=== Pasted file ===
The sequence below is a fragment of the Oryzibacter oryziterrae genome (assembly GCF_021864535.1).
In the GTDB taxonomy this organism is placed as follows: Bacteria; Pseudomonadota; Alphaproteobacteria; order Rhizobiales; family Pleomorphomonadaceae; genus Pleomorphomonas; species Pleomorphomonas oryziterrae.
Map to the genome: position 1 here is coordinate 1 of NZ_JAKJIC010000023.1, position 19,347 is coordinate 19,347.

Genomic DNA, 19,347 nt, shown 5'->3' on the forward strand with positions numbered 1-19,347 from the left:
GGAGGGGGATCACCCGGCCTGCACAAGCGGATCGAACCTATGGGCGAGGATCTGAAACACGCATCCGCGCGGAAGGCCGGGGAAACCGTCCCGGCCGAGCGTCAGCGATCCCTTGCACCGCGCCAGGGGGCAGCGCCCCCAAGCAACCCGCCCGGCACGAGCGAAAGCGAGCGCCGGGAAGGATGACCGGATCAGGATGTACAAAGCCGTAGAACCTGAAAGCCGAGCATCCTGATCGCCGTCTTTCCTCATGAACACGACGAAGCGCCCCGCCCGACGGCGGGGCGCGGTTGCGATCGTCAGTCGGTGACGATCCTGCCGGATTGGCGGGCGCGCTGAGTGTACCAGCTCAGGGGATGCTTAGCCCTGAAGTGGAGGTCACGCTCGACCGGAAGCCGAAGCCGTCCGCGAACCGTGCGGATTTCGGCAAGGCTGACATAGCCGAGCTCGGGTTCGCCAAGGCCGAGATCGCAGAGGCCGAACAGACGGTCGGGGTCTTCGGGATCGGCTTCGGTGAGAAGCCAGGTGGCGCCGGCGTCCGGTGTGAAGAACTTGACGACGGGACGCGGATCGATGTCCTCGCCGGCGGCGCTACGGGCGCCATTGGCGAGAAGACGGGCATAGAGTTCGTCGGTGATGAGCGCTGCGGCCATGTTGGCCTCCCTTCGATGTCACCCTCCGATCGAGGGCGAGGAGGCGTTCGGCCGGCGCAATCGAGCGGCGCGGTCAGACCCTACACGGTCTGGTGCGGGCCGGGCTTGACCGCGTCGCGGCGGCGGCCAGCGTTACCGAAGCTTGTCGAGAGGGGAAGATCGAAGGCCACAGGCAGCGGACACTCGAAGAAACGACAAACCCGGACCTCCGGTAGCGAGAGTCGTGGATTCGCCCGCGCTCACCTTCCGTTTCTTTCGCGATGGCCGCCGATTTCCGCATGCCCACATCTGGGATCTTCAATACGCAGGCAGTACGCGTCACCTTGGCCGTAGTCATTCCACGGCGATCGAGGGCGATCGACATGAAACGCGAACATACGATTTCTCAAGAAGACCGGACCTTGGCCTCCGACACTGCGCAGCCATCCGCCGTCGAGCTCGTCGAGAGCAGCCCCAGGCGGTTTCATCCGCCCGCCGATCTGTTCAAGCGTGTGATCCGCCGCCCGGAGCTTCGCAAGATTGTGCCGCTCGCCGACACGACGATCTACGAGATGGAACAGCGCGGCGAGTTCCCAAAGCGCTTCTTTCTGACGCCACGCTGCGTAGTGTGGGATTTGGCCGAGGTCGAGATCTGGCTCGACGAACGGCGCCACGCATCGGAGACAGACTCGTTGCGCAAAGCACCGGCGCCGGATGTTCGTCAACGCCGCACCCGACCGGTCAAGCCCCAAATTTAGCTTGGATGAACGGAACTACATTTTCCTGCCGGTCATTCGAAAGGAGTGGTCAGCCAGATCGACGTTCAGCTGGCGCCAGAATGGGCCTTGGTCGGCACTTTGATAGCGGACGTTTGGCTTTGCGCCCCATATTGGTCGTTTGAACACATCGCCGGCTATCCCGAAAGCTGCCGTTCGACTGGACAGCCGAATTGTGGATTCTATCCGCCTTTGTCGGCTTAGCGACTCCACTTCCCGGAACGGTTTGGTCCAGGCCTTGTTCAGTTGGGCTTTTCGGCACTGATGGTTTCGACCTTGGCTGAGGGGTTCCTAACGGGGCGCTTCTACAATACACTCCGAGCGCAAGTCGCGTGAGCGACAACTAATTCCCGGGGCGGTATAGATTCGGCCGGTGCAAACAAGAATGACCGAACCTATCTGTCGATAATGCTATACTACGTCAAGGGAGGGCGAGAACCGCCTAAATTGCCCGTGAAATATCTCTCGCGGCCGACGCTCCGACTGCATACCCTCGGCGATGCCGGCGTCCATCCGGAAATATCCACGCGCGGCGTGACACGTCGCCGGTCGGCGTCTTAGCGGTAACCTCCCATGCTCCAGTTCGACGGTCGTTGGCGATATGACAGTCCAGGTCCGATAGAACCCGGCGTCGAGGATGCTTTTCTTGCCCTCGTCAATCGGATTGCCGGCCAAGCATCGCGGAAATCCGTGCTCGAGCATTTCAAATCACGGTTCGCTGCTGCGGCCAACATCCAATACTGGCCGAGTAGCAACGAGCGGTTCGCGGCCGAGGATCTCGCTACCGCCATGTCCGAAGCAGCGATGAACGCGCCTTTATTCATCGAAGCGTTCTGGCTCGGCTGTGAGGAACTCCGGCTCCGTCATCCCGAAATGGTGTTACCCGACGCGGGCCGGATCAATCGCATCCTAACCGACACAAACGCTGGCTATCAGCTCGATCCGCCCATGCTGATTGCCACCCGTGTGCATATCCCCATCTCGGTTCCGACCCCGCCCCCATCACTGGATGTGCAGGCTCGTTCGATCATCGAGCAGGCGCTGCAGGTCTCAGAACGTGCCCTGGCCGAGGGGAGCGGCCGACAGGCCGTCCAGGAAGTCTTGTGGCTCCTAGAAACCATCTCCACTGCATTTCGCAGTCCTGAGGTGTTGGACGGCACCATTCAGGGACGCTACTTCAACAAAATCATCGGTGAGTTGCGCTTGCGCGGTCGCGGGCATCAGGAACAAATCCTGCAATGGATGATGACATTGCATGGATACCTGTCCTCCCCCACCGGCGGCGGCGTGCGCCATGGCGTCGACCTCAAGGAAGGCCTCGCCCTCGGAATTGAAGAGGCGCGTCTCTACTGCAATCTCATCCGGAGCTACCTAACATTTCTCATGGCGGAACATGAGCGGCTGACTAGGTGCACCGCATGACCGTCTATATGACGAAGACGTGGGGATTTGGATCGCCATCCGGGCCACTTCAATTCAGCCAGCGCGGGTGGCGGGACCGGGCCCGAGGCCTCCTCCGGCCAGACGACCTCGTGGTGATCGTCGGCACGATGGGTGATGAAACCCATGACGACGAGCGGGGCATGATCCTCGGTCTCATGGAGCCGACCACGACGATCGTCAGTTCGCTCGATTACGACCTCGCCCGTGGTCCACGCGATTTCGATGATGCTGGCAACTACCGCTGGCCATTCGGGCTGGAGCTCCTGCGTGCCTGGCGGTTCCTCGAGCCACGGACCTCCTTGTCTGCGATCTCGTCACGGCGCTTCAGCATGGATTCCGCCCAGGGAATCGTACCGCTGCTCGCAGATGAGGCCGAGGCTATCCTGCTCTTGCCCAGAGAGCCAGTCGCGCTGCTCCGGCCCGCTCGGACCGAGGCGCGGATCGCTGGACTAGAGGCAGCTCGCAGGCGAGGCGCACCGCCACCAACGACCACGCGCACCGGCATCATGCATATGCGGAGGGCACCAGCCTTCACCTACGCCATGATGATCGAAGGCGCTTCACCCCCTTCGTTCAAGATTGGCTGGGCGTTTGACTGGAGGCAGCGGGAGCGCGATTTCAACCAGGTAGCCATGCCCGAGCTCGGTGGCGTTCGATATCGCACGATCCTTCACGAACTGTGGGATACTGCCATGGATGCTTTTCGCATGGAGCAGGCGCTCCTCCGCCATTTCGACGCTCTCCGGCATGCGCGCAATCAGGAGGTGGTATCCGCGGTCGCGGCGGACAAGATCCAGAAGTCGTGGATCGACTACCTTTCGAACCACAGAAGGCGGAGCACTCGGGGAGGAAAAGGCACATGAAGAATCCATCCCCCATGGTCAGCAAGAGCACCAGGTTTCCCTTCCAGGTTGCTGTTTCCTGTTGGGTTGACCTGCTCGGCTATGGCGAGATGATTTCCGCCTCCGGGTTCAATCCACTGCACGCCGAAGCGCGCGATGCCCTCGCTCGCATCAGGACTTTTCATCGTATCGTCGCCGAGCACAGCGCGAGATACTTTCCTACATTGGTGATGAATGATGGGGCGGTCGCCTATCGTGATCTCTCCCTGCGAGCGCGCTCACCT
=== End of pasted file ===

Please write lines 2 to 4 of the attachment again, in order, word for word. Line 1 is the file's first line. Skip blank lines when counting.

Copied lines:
In the GTDB taxonomy this organism is placed as follows: Bacteria; Pseudomonadota; Alphaproteobacteria; order Rhizobiales; family Pleomorphomonadaceae; genus Pleomorphomonas; species Pleomorphomonas oryziterrae.
Map to the genome: position 1 here is coordinate 1 of NZ_JAKJIC010000023.1, position 19,347 is coordinate 19,347.

Genomic DNA, 19,347 nt, shown 5'->3' on the forward strand with positions numbered 1-19,347 from the left: